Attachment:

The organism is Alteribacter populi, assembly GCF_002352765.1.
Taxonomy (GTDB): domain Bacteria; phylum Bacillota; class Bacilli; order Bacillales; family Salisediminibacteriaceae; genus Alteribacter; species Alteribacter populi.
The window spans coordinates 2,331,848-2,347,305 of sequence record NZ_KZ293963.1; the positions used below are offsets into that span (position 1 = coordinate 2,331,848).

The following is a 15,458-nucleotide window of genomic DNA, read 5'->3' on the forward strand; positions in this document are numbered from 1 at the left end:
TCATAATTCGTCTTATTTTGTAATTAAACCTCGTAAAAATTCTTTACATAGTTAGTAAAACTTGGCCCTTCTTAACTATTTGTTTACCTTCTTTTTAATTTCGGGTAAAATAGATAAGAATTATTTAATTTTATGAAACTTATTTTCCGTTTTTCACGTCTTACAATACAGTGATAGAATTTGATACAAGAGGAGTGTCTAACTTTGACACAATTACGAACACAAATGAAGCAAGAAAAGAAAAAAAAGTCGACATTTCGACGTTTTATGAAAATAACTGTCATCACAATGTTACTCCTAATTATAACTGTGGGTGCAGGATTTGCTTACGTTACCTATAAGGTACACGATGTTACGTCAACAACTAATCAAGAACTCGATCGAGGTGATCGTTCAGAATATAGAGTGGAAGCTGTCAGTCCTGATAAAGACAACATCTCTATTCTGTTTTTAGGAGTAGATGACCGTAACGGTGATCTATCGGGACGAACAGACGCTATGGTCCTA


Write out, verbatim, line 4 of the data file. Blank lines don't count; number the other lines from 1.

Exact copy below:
The following is a 15,458-nucleotide window of genomic DNA, read 5'->3' on the forward strand; positions in this document are numbered from 1 at the left end: